Those fishermen looking for trout should focus on the big reservoirs and high-country lakes, including Council and Takhlakh Lakes. Warm water anglers are doing very well in most local lakes with good populations of perch, bluegill, bass and crappie.
Lewis and Washougal River Fishing report
The fishing in both of these rivers has been slow recently, according to Cody Clark of Bob’s Sporting Goods in Longview, (360) 425-3870. However, bank anglers are doing a little better at the Lewis River hatchery in Woodland. The most recent creel survey had eight anglers keeping three steelhead. While that is not good fishing by any stretch, it is better than it has been.
Nothing has changed in the Washougal River, where fishing is poor most of the time, but fair if you are lucky enough to catch a fresh school as they move in.
Merwin/Yale Lakes Fishing Report
Kokanee fishing at Merwin Lake has been spotty, with some anglers doing alright, but others struggling. It also continues to be fished heavily. The fish can be found at depths of 40 to 60 feet, but reports suggest that the schools have been difficult to lock in on, and anglers are having to start each day by trying anew to locate the right depths.
Yale continues to fish better than Merwin, but the fish are averaging smaller as usual. Most anglers are flocking to Merwin to target those larger fish. That has left Yale with less pressure and a better bite.
Swift Reservoir, Power Canal, and trout lakes report
Trout fishing has been very good in Swift Reservoir and fair at the Swift Power Canal following recent stockings of rainbow trout. The canal received some of the extra rainbows from the cancelled kids fishing event at Merwin hatchery, and they are showing up in the catch. Trolling has worked well at the reservoir, while anglers have been getting trout by fishing Powerbait along the bottom at the canal.
Summer steelhead by Terry Otto
Cowlitz and Kalama Rivers Fishing Report
Guide Dave Mallahan of Dave’s Guide Service (360-201-9313), reports that fishing has been very good on the Cowlitz for most anglers. He has been doing very well by bobber-dogging with small bits of bait and beads in the reaches below Blue Creek. While the schools continue to gather up by the creek mouth, Mallahan has found some active fish a bit further down, below the fleet of boats that work the river every day.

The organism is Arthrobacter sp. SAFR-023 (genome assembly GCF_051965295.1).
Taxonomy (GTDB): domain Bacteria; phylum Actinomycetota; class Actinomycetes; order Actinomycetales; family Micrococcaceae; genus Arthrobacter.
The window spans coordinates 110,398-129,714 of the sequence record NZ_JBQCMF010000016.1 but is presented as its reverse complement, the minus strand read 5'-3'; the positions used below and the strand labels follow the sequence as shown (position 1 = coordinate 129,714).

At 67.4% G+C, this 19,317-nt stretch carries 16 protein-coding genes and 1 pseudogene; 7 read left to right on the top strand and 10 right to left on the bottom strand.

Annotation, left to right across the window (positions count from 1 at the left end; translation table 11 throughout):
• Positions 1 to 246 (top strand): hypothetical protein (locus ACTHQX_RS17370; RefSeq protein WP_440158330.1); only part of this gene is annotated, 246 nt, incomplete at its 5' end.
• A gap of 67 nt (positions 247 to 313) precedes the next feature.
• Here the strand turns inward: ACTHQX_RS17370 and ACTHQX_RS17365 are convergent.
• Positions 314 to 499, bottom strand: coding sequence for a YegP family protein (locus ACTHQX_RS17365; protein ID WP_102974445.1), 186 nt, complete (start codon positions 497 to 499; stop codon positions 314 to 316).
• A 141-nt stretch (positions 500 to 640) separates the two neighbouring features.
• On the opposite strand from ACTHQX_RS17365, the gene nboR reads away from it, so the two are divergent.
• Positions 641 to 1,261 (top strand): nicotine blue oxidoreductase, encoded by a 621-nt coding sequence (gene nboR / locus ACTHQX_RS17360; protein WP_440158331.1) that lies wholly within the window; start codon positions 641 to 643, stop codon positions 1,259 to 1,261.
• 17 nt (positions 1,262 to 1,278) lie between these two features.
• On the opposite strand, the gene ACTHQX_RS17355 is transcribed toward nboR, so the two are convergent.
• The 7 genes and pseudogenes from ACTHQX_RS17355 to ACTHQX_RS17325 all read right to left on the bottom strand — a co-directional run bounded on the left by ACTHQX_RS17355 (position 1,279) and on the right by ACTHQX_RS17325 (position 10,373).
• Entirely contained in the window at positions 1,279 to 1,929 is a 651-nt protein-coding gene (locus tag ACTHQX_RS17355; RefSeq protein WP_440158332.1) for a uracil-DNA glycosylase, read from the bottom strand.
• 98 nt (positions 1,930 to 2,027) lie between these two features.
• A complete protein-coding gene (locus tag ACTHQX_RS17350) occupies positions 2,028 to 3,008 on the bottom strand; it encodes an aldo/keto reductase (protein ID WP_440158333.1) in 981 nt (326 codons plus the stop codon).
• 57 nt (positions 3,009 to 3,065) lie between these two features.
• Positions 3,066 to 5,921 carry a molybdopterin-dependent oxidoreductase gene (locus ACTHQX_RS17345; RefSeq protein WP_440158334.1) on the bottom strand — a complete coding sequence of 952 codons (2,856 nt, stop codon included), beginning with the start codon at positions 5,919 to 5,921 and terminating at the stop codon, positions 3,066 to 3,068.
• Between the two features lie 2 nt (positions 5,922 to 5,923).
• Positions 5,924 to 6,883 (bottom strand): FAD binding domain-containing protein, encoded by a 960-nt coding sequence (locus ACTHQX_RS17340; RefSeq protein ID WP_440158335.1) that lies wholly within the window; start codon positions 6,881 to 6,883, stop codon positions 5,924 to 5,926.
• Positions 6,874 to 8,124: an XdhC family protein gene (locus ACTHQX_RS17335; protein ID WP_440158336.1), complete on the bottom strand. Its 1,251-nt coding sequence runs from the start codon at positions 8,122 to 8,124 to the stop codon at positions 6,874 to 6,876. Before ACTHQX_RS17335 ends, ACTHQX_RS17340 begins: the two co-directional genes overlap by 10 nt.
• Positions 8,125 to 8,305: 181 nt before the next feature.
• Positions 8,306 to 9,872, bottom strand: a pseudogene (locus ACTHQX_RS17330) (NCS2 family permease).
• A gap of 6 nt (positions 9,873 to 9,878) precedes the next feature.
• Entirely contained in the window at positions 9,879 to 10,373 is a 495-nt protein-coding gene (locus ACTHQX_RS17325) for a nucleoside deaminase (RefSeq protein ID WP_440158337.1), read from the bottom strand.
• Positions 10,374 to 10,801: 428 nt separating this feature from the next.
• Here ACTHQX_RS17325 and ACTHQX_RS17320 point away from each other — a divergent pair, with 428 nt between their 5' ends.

‘We landed 11 of 16 this last trip,” reported Mallahan, who was fishing fast, boiling water near submerged boulders. He also reported being by himself for most of the morning, a rarity in the Blue Creek fishery.
Bank angling has picked up too with the fishermen targeting the side channel at the mouth of Blue Creek taking steelhead in better numbers. During the WDFW’s most recent creel survey, below the I-5 Bridge, 52 bank rods kept six steelhead. 1 boat/2 rods kept one steelhead. Above the I-5 Bridge, 48 bank rods kept 21 steelhead and released one steelhead. 40 boats/120 rods kept 63 steelhead.
Fishing in the Kalama continues to be spotty, with decent bites coming when a pulse of fresh fish enters the river. Otherwise the fishing has been slow. Effort has also decreased on the river as a result, and WDFW creel survey technicians encountered only one angler during the most recent survey, and he had no catch.
The lake was stocked with over 2,000 fresh rainbow trout recently, which should boost the already good fishing. Tiger muskies are biting well here, too.
Panfish are biting very well here, with good catches of yellow perch.
The lake has been well stocked recently and is fishing well for trout. Tiger muskies are also biting well.
Coho fishing continues to be good, and the fish are of nice size for landlocked salmon. Smallmouth bass fishing is now good for summer pattern fish. They can be found holding on deep water structure.
Columbia River Gorge
Drano Lake and Wind River fishing Report Columbia River water temps are slowly climbing, and recently topped 71 degrees. As a result, some steelhead are pulling into these cold-water fisheries, and are showing up in the catch. At Drano Lake anglers with small craft are trying for the fish with both bait and flies, while anglers at the Wind River are taking a few fish by trolling. However, the mark rate has been skewed toward wild fish that cannot be kept.